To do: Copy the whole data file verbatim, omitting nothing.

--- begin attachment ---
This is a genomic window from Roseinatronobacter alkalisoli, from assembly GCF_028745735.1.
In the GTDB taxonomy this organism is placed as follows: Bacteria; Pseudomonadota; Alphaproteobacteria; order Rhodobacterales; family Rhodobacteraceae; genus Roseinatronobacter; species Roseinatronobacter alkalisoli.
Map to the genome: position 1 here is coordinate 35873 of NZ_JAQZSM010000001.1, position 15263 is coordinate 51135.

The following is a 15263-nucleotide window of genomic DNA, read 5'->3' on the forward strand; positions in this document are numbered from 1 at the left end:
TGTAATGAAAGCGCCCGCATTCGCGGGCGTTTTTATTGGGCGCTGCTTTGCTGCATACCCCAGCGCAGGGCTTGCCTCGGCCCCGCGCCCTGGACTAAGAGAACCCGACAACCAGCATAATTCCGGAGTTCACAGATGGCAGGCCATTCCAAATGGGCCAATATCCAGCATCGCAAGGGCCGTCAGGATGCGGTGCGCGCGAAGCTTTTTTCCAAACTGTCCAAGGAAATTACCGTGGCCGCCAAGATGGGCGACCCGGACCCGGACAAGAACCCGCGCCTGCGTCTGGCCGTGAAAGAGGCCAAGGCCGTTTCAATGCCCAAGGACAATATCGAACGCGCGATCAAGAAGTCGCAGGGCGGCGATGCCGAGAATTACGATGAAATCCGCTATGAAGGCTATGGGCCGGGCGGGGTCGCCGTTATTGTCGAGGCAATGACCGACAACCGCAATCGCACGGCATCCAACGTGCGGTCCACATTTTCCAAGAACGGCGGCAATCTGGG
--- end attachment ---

This is a genomic window from Roseinatronobacter alkalisoli, from assembly GCF_028745735.1.
In the GTDB taxonomy this organism is placed as follows: Bacteria; Pseudomonadota; Alphaproteobacteria; order Rhodobacterales; family Rhodobacteraceae; genus Roseinatronobacter; species Roseinatronobacter alkalisoli.
Map to the genome: position 1 here is coordinate 35873 of NZ_JAQZSM010000001.1, position 15263 is coordinate 51135.

The following is a 15263-nucleotide window of genomic DNA, read 5'->3' on the forward strand; positions in this document are numbered from 1 at the left end:
TGTAATGAAAGCGCCCGCATTCGCGGGCGTTTTTATTGGGCGCTGCTTTGCTGCATACCCCAGCGCAGGGCTTGCCTCGGCCCCGCGCCCTGGACTAAGAGAACCCGACAACCAGCATAATTCCGGAGTTCACAGATGGCAGGCCATTCCAAATGGGCCAATATCCAGCATCGCAAGGGCCGTCAGGATGCGGTGCGCGCGAAGCTTTTTTCCAAACTGTCCAAGGAAATTACCGTGGCCGCCAAGATGGGCGACCCGGACCCGGACAAGAACCCGCGCCTGCGTCTGGCCGTGAAAGAGGCCAAGGCCGTTTCAATGCCCAAGGACAATATCGAACGCGCGATCAAGAAGTCGCAGGGCGGCGATGCCGAGAATTACGATGAAATCCGCTATGAAGGCTATGGGCCGGGCGGGGTCGCCGTTATTGTCGAGGCAATGACCGACAACCGCAATCGCACGGCATCCAACGTGCGGTCCACATTTTCCAAGAACGGCGGCAATCTGGG